Income tax is, I feel, a lot less fair. I think the 50% tax rate was a joke, and 45% not much better. I would prefer a higher personal tax allowance and a flat rate for all. Although I know bugger all about economics so I'm not sure how this would work in reality, but it made sense to me when I read someone else's explanation.

So, what would you define as a fair share of tax?

MrJudgeyPants Thu 13-Sep-12 00:05:12

Outraged you’ve hit the nail on the head about increasing the personal allowance and flat taxing everything above that. I'd like that flat tax to treat dividend payments and interest as income too (with, perhaps, a higher personal allowance for company founders to reflect the fact that they are gambling their prosperity for the benefit of our society). I'd like to see most of the current taxes abolished but would give priority to abolishing taxes on business in the hope of attracting multinationals to these shores (as Ireland did prior to the crash). This could turn Britain into a huge tax haven with all of the benefits for jobs and tax receipts that would bring.

So, what is a fair share of tax? I'm generally in favour of people taking as much responsibility for their actions as possible (with exceptions made for the elderly and disabled) and loathe irresponsible behaviour being bailed out with responsible people’s money. Similarly I think that government, where intervention is unavoidable, should look to providing funds to a competitive free market and buy in services - for this reason, I support widespread privatisation of schools and hospitals and have services provided free at the point of use through the voucher system.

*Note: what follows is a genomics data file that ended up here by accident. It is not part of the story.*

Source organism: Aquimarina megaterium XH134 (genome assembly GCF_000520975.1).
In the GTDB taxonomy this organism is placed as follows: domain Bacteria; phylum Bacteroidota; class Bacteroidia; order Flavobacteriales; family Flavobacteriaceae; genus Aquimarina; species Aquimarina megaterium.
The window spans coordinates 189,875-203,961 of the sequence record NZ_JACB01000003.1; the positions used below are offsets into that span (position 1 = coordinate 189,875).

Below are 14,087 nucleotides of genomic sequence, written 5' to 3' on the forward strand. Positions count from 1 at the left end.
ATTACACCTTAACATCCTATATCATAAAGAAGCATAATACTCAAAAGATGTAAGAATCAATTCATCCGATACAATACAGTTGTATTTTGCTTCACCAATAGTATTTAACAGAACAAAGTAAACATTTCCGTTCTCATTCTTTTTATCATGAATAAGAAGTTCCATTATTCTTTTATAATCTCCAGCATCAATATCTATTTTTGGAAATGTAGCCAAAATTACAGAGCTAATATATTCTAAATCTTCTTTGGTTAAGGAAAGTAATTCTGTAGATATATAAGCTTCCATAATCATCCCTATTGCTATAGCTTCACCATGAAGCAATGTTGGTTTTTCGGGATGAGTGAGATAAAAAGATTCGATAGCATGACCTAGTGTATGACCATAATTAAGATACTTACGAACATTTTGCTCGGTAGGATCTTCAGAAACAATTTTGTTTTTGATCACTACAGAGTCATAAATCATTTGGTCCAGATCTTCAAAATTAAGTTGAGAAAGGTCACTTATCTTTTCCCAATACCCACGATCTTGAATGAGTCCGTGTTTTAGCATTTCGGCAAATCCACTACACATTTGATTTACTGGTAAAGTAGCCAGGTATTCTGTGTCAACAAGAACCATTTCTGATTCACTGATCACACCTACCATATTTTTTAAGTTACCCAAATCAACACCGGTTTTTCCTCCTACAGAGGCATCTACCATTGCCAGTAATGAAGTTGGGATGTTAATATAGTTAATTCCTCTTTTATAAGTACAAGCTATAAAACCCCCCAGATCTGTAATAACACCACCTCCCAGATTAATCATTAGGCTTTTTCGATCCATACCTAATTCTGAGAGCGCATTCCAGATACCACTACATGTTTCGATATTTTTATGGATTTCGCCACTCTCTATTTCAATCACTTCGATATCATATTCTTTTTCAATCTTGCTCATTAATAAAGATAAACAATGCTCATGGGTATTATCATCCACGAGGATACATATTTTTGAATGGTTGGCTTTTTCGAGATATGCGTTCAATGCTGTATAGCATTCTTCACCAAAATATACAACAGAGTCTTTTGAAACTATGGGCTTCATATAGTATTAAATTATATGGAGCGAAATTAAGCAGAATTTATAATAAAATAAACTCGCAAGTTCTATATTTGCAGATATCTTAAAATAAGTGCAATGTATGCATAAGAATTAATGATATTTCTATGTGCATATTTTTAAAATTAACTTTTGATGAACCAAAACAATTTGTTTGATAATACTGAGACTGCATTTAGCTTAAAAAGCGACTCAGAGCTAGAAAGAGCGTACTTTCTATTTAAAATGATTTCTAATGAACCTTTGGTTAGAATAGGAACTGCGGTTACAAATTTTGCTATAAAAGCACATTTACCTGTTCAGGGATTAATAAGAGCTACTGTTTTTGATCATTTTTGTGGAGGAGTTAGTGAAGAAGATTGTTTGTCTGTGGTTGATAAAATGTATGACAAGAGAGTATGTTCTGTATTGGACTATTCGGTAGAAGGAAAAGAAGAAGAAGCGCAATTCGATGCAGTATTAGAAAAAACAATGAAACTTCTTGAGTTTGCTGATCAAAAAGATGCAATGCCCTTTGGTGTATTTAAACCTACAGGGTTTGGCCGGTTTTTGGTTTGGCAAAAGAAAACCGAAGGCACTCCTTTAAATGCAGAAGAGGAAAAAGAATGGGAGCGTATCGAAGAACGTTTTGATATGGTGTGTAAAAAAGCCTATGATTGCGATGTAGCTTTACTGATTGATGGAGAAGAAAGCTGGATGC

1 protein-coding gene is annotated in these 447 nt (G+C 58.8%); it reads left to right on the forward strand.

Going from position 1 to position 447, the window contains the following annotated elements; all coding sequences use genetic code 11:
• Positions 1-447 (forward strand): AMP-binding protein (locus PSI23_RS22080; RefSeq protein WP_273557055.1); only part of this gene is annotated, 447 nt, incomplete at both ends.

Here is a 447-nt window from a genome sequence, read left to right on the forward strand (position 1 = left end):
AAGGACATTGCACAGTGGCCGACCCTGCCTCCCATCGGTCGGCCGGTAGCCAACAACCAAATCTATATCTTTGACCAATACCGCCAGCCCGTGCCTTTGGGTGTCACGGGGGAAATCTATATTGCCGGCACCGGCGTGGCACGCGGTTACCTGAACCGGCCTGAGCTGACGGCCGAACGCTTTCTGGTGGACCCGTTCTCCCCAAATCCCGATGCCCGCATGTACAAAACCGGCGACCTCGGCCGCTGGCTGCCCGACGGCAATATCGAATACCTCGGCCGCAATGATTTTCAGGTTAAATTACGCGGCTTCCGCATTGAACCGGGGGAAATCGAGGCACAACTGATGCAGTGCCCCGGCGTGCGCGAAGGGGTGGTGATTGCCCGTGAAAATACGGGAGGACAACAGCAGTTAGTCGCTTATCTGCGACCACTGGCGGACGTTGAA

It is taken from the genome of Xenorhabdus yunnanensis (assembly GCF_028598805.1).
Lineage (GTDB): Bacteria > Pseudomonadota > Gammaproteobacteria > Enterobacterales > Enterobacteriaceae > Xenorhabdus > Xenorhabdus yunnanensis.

What I'm trying to say is that I believe taxes can and should be slashed across the board. The taxes that will have to be raised should be raised through the income tax mechanism that you suggested, albeit a revised mechanism where the definition of income is broader than that used today.

One benefit of having a single tax rate that kicks in above a personal allowance is transparency. If the percentage of tax that an individual pays over and above the personal allowance varies it is easier to hold the government to account. Knowing just what the buggers are taking off us each month focuses minds like nothing else.